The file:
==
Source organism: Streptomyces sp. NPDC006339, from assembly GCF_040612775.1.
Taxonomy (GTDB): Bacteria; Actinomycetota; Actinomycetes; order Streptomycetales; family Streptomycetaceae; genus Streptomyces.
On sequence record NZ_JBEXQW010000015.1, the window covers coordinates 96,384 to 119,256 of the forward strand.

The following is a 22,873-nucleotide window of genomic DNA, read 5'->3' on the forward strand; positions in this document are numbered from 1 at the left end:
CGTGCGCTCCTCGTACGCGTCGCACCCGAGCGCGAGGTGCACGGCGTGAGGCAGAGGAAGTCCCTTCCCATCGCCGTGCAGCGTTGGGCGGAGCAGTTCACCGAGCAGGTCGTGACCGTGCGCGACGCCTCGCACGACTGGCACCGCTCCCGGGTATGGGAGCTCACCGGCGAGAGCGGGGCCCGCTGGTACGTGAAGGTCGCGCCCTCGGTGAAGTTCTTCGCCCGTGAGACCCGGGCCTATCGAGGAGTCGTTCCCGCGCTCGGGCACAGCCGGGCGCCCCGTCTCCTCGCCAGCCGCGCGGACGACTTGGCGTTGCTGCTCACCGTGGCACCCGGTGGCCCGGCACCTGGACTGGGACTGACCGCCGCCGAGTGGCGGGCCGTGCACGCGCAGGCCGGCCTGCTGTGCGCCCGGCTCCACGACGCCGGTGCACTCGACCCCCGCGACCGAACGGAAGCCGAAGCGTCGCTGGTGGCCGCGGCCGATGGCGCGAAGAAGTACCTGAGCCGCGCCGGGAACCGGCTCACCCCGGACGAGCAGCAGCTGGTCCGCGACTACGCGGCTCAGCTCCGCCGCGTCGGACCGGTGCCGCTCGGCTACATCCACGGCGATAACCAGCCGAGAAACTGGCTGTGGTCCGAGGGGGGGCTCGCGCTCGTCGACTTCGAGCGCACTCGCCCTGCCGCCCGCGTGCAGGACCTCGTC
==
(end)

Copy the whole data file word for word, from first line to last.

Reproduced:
Source organism: Streptomyces sp. NPDC006339, from assembly GCF_040612775.1.
Taxonomy (GTDB): Bacteria; Actinomycetota; Actinomycetes; order Streptomycetales; family Streptomycetaceae; genus Streptomyces.
On sequence record NZ_JBEXQW010000015.1, the window covers coordinates 96,384 to 119,256 of the forward strand.

The following is a 22,873-nucleotide window of genomic DNA, read 5'->3' on the forward strand; positions in this document are numbered from 1 at the left end:
CGTGCGCTCCTCGTACGCGTCGCACCCGAGCGCGAGGTGCACGGCGTGAGGCAGAGGAAGTCCCTTCCCATCGCCGTGCAGCGTTGGGCGGAGCAGTTCACCGAGCAGGTCGTGACCGTGCGCGACGCCTCGCACGACTGGCACCGCTCCCGGGTATGGGAGCTCACCGGCGAGAGCGGGGCCCGCTGGTACGTGAAGGTCGCGCCCTCGGTGAAGTTCTTCGCCCGTGAGACCCGGGCCTATCGAGGAGTCGTTCCCGCGCTCGGGCACAGCCGGGCGCCCCGTCTCCTCGCCAGCCGCGCGGACGACTTGGCGTTGCTGCTCACCGTGGCACCCGGTGGCCCGGCACCTGGACTGGGACTGACCGCCGCCGAGTGGCGGGCCGTGCACGCGCAGGCCGGCCTGCTGTGCGCCCGGCTCCACGACGCCGGTGCACTCGACCCCCGCGACCGAACGGAAGCCGAAGCGTCGCTGGTGGCCGCGGCCGATGGCGCGAAGAAGTACCTGAGCCGCGCCGGGAACCGGCTCACCCCGGACGAGCAGCAGCTGGTCCGCGACTACGCGGCTCAGCTCCGCCGCGTCGGACCGGTGCCGCTCGGCTACATCCACGGCGATAACCAGCCGAGAAACTGGCTGTGGTCCGAGGGGGGGCTCGCGCTCGTCGACTTCGAGCGCACTCGCCCTGCCGCCCGCGTGCAGGACCTCGTC